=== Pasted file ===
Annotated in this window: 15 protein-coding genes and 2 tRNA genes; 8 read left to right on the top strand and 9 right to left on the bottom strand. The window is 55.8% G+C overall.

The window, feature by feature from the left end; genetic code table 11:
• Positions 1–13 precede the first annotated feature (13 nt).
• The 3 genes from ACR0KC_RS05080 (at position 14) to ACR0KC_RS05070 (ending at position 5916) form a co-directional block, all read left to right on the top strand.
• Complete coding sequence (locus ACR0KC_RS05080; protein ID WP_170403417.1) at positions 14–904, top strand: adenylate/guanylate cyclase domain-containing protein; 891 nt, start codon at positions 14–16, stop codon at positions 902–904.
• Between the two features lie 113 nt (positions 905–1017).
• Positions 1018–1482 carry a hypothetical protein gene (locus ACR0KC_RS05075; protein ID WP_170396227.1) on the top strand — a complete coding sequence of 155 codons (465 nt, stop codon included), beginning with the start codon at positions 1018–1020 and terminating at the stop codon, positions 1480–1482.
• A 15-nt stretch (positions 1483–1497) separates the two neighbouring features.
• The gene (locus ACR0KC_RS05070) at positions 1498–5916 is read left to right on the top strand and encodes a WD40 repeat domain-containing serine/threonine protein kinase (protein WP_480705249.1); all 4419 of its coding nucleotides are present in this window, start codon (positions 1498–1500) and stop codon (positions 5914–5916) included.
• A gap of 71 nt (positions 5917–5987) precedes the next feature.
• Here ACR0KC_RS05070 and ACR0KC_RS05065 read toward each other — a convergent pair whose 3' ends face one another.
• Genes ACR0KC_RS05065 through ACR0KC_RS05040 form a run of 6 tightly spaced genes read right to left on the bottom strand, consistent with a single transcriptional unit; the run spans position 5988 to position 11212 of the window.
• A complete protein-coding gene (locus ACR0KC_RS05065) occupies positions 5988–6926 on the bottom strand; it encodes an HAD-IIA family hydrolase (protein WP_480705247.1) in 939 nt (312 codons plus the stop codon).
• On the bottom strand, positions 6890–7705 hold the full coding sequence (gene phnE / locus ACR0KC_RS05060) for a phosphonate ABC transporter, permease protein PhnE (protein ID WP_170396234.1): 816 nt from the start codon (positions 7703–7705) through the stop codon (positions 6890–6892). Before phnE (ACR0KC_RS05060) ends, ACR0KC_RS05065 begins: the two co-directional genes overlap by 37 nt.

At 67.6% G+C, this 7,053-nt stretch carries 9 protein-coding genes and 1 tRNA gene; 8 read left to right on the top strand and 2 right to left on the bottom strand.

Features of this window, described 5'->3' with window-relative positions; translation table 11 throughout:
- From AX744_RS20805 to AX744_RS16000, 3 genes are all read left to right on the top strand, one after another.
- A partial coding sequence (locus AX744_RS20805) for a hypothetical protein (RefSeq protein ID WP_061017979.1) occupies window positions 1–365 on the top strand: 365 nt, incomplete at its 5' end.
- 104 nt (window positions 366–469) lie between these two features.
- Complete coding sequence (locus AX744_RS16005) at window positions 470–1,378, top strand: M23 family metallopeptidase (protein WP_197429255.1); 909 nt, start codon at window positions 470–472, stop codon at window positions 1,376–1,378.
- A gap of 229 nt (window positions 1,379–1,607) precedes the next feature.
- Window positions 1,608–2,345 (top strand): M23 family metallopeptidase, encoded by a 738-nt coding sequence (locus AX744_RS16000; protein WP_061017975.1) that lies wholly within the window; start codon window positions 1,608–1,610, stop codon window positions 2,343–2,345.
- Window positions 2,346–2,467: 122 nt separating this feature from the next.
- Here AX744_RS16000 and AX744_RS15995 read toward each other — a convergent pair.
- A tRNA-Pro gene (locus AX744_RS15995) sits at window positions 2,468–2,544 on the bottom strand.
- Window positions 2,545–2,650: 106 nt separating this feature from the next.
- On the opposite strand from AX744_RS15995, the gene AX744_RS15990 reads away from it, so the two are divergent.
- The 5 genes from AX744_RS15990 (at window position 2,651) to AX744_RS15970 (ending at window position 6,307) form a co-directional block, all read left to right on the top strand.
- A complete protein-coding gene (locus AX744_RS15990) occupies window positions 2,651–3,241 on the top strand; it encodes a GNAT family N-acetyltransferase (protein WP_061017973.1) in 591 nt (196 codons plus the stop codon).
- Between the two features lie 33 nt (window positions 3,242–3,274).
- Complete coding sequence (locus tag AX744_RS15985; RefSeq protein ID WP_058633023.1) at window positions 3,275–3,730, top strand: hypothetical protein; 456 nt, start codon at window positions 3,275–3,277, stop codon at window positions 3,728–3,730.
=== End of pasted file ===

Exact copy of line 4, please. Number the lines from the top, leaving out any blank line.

• The 3 genes from ACR0KC_RS05080 (at position 14) to ACR0KC_RS05070 (ending at position 5916) form a co-directional block, all read left to right on the top strand.